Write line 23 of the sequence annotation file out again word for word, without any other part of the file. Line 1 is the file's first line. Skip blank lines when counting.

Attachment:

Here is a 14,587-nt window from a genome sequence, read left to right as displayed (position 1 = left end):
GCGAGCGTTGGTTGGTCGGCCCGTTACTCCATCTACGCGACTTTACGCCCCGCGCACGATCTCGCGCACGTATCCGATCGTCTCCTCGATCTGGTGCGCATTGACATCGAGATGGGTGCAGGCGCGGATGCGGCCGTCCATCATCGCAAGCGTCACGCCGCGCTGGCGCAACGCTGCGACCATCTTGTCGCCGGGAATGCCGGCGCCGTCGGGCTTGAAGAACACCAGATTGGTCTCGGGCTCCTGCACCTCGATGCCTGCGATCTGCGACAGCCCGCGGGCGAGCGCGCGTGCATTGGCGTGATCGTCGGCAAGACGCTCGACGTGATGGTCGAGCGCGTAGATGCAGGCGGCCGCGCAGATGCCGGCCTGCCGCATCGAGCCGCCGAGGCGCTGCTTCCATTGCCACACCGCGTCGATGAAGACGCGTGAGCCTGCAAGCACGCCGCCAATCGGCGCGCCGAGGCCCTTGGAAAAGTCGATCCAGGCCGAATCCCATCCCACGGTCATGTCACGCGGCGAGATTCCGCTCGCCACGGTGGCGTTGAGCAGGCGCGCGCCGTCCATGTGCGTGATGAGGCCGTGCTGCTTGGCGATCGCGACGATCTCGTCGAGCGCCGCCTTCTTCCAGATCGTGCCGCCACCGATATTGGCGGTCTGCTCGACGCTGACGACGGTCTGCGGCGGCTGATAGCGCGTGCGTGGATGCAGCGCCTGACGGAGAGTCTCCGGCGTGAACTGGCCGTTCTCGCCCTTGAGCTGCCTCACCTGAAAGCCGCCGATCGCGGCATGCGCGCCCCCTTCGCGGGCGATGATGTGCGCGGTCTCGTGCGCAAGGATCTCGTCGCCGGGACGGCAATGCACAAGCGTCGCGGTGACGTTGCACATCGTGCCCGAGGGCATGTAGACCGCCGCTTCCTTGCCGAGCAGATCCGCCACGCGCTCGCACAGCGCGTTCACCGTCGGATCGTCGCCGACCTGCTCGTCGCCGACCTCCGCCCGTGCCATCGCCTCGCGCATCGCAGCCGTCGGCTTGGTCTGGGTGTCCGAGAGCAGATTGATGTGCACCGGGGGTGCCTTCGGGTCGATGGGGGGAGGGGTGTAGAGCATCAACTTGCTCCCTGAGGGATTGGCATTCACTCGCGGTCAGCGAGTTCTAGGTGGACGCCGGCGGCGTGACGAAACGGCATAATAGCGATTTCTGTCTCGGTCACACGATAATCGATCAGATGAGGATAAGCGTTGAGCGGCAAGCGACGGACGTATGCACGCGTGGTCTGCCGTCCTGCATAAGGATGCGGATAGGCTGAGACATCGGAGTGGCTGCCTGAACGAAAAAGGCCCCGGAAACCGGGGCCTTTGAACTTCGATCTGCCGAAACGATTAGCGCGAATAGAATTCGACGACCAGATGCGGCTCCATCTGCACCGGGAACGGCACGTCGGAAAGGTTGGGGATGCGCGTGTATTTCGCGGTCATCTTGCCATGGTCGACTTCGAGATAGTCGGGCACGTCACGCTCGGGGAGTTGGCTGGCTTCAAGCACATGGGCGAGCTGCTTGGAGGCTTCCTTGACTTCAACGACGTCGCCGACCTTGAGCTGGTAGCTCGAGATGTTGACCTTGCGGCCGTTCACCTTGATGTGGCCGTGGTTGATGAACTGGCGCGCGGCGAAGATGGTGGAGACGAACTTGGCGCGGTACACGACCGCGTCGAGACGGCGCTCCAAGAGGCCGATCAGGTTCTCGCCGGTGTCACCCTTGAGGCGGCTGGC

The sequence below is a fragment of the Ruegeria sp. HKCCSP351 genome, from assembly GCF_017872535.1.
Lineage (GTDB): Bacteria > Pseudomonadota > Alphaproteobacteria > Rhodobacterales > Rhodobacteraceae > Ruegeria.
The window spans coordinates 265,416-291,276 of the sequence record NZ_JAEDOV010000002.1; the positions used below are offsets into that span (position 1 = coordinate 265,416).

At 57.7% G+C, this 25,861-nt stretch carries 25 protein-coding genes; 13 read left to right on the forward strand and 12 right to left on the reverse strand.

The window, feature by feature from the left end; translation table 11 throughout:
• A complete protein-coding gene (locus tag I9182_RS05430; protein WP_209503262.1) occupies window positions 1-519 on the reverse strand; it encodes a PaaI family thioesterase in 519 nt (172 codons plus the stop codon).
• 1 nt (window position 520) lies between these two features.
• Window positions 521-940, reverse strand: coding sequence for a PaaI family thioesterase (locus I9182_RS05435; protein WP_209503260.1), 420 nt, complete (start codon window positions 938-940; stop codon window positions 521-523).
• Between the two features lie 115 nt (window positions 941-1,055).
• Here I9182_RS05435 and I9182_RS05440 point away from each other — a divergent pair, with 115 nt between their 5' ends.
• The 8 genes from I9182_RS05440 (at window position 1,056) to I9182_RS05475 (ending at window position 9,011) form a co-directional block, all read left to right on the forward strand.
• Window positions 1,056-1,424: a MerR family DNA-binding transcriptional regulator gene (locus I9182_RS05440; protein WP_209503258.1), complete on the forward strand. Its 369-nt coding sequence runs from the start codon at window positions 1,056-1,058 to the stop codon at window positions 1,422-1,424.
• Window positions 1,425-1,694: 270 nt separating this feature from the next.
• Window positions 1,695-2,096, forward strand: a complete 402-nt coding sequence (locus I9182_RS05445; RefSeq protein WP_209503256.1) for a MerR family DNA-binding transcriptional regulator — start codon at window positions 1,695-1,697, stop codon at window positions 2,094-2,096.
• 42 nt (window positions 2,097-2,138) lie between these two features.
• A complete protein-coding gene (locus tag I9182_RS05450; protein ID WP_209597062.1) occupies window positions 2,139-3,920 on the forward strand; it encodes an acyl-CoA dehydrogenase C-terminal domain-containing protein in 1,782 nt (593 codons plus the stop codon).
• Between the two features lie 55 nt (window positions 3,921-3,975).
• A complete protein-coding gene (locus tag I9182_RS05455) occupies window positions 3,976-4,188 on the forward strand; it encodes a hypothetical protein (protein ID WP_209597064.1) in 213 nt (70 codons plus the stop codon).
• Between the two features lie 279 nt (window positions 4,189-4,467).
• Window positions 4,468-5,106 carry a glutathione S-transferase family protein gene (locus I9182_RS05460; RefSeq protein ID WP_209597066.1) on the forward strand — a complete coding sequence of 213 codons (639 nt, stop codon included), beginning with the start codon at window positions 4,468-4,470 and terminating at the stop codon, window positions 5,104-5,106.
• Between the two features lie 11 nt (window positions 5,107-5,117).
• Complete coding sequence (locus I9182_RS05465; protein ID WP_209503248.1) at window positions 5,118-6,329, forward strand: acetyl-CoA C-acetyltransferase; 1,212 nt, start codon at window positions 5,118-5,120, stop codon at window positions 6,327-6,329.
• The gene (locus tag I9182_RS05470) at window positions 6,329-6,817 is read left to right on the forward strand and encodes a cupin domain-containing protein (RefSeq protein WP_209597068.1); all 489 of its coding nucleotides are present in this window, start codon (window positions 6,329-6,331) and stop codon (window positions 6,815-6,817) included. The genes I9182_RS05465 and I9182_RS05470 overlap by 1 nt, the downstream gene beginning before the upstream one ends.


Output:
• Between the two features lie 11 nt (window positions 5,107-5,117).